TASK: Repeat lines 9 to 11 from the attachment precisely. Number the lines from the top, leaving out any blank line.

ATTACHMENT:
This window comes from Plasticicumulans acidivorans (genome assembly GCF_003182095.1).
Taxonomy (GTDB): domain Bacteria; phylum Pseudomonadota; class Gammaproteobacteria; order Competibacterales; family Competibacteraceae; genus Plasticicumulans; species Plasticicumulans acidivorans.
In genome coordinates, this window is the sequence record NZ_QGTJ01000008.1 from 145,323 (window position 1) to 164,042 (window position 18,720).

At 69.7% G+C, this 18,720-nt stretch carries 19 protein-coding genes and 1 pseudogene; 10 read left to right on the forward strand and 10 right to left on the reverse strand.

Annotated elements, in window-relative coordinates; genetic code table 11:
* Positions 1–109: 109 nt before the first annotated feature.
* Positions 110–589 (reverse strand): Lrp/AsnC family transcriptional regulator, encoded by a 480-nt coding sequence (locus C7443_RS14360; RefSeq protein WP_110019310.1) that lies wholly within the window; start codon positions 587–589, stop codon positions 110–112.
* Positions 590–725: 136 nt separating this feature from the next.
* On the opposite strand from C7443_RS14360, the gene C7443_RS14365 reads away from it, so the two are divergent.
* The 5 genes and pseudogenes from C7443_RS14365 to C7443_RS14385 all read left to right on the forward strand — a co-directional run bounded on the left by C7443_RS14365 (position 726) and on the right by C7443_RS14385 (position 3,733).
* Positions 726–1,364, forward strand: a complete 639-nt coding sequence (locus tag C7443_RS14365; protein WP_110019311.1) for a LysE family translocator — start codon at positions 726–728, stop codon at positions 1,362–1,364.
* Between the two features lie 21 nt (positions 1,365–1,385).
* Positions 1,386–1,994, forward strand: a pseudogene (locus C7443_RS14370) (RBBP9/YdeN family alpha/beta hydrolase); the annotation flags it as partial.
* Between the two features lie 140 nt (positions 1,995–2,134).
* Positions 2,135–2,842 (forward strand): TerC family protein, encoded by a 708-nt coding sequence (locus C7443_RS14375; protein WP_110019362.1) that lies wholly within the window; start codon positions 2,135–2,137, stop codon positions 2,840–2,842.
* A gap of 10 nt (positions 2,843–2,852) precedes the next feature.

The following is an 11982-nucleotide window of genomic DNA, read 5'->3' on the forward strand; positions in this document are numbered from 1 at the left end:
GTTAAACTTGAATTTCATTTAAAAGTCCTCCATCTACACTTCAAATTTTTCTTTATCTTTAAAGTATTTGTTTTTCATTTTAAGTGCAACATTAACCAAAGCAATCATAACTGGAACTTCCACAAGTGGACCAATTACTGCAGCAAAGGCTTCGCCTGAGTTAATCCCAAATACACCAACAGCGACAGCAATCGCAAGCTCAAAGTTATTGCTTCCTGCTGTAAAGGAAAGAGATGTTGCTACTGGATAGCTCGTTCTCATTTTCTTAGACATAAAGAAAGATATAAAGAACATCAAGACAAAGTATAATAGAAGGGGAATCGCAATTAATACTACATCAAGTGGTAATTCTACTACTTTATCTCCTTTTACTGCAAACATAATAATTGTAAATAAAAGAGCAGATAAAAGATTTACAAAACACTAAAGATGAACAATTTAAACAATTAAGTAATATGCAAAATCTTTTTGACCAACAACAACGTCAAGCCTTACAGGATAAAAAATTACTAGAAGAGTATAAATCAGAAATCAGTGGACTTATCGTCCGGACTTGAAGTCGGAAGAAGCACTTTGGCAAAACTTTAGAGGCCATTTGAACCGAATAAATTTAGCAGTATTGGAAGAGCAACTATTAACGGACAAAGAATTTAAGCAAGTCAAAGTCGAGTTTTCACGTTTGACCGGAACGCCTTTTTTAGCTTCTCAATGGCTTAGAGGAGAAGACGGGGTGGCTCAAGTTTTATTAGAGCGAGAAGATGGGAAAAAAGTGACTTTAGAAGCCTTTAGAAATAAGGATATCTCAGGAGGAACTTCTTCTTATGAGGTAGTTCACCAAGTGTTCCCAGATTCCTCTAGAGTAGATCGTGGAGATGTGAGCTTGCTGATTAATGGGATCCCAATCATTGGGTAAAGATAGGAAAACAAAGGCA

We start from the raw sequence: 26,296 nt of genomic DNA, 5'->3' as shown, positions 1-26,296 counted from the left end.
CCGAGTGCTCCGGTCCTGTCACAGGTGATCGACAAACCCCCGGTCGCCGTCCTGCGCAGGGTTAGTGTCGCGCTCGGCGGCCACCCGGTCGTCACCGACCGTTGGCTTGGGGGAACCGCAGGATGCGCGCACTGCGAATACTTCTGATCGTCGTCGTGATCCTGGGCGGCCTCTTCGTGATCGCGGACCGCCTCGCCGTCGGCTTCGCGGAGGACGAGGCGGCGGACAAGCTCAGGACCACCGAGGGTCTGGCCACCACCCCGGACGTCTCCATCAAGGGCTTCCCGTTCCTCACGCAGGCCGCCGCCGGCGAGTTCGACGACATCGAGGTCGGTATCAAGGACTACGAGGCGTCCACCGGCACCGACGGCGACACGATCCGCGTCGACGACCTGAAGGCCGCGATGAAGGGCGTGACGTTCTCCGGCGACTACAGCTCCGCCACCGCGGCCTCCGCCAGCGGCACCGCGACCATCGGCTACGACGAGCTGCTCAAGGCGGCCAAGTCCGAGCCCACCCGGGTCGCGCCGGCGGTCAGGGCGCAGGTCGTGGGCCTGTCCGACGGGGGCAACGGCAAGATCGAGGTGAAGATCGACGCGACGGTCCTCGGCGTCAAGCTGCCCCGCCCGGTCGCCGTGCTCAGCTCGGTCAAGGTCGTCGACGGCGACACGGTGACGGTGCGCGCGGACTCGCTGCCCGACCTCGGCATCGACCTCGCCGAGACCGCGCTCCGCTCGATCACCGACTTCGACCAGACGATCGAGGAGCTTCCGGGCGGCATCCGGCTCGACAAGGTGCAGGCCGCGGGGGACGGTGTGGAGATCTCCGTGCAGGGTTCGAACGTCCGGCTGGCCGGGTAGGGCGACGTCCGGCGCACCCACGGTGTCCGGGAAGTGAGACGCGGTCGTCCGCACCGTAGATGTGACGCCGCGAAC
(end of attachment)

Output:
* On the opposite strand from C7443_RS14360, the gene C7443_RS14365 reads away from it, so the two are divergent.
* The 5 genes and pseudogenes from C7443_RS14365 to C7443_RS14385 all read left to right on the forward strand — a co-directional run bounded on the left by C7443_RS14365 (position 726) and on the right by C7443_RS14385 (position 3,733).
* Positions 726–1,364, forward strand: a complete 639-nt coding sequence (locus tag C7443_RS14365; protein WP_110019311.1) for a LysE family translocator — start codon at positions 726–728, stop codon at positions 1,362–1,364.